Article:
LAWMAKERS yesterday asked the government to amend a bill that increases annual Immovable Property Tax (IPT) as part of the island’s bailout, as various interest groups suggest it is unfair and would only lead to bigger problems.
Landowners, property developers and hoteliers warn that the changes, which hike up the taxes currently based on 1980 values, will drive the economy deeper into recession.
Hoteliers yesterday suggested that the bill was unconstitutional and warned that they would file an appeal with the Supreme Court.
Haris Loizides, Chairman of the hotels association PASYXE, said the bill increased the tax a hotel had to pay nine-fold.
Loizides said a hotel that paid €27,600 in IPT last year would have to pay €253,380 in 2013.
Loizides said international lenders had asked for €60 million from immovable property taxation whereas the government bill provides for €180 million.
The Chamber of Commerce and Industry (KEVE) said the bill was unacceptable and that it would be impossible for the government to achieve the target.
KEVE proposed a flat rate of 1.5 per thousand that they say would raise €60 million.
The chairman of the developers Pantelis Leptos said it was an unfair bill that would act as a deterrent for investment.
The preliminary agreement between Cyprus and international lenders provides for updating the 1980’s property prices by applying the consumer price index (CPI) over 1980 to 2012 and amending tax rates for the value bands.
Until now, Immovable Property Tax was calculated based on the value of the property on January 1, 1980.
Under the new regime, the taxable figure would be the result of multiplying the value of the property in 1980 by around 3.5 – the CPI, according to deputy land registry director Andreas Socratous.
The updated value will then be taxed by applying the new rates. The first €150,000 is tax-free. From then on: €150,001- €500,000 coefficient of €6 per thousand, €500,001- €1,000,000 coefficient of €8 per thousand, €1,000,001 and above coefficient of €10 per thousand.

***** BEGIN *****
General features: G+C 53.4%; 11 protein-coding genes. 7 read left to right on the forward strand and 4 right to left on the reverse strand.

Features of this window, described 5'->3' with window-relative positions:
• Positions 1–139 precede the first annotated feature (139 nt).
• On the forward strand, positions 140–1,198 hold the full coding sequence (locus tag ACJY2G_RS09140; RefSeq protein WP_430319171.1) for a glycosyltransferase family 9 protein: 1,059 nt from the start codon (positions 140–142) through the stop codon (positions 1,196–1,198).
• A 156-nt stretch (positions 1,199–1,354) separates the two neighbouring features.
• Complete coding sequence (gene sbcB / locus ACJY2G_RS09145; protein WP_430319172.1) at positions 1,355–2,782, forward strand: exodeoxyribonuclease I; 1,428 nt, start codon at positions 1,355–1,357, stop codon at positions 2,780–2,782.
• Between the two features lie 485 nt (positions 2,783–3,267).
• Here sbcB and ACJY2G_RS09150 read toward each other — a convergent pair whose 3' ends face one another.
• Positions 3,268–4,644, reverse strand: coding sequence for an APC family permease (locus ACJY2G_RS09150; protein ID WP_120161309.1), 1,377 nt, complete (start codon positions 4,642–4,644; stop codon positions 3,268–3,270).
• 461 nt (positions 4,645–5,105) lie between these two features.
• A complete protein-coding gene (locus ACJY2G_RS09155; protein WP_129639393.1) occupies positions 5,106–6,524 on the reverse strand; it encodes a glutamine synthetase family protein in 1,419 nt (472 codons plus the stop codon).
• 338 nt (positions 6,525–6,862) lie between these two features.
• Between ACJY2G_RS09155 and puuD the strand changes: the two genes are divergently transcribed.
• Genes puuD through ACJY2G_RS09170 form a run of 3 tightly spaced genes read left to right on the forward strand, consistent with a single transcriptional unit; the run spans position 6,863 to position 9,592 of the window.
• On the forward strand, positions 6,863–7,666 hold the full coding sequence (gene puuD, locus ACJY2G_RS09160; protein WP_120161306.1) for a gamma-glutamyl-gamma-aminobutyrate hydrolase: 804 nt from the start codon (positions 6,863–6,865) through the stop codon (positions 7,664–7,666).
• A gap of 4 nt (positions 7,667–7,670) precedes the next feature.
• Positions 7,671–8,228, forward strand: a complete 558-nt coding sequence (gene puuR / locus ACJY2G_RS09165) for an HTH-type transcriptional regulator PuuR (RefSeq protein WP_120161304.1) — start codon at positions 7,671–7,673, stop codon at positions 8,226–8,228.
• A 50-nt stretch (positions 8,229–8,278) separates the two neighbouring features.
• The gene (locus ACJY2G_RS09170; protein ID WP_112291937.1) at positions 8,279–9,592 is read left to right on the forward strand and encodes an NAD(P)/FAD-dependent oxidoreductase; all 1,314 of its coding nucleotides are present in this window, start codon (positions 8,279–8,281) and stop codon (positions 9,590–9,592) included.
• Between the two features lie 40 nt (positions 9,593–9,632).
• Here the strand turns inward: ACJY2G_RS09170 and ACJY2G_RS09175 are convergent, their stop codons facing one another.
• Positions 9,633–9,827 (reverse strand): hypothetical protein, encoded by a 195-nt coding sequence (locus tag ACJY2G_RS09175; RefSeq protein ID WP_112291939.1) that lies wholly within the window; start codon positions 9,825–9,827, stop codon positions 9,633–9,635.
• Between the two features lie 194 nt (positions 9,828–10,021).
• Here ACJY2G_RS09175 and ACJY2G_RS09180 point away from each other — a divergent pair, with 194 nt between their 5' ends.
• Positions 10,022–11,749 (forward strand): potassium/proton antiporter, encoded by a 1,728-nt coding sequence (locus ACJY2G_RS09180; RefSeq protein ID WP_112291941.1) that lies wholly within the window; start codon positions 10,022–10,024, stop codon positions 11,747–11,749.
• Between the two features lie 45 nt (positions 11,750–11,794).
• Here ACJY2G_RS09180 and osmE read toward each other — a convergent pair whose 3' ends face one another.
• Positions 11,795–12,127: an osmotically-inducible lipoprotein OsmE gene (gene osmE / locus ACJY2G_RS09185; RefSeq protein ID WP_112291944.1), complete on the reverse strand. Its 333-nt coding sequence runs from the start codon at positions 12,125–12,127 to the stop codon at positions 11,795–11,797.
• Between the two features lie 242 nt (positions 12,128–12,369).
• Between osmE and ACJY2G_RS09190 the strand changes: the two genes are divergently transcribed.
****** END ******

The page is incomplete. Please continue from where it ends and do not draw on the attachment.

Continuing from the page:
The director of the Inland Revenue department rejected suggestions the legislation was unconstitutional.
Giorgos Poufos said lenders had imposed “very conservative” calculations to be sure the target amount would be collected.
According to IRD data, 44,000 people would have to pay IPT under the new regime, while 293,000 would be exempted because their property was worth less than the tax-free threshold.
Of the 16,000 companies affected, 8,900 would be exempted for the same reason, while 2,500 would pay €111 million.
The state expects to collect an additional €18.9 million from 1,450 people whose property is worth over €1 million. Some €40 million will be paid by 38,500 people.
Main opposition DISY deputy chairman Averof Neophytou asked the government to find a fairer solution.
“If there is a will, we can find fairer solutions,” he said.
Neophytou suggested the tax would hurt middle income people.
“A middle class family who owned property worth €300,000 by 1980 prices paid €375 up until 2011; today they would have to pay €6,450. We are talking about 17 times more taxes,” Neophytou said.
Their property would now be valued at around €1 million.
Ruling AKEL MP Yiannos Lamaris said his party wants to make a lot of amendments if it was allowed – not only as regards the IPT.
He added however that 90 per cent of the people did not fall in any of the IPT tax bands.
The matter was discussed by the House Finance Committee, which also looked into several other austerity bills agreed with international lenders.
Before it was a bill that cut allowances to large families and students who voiced their opposition.
Large family organisation chairman Paraskevas Samaras said it was a “multiple hit.” The measures, he said, were wrong and unfair.
Civil servants also protested, saying they were “under persecution.”
They were complaining about a bill that changes public sector work hours in a bid to cut overtime and shift pay.
Some 20,000 people who live in the mountains are also complaining after the government decided to cut the heating fuel allowance afforded to them in winter.
Large families, teacher unions and people with disabilities, will hold protests against the austerity outside parliament on Wednesday.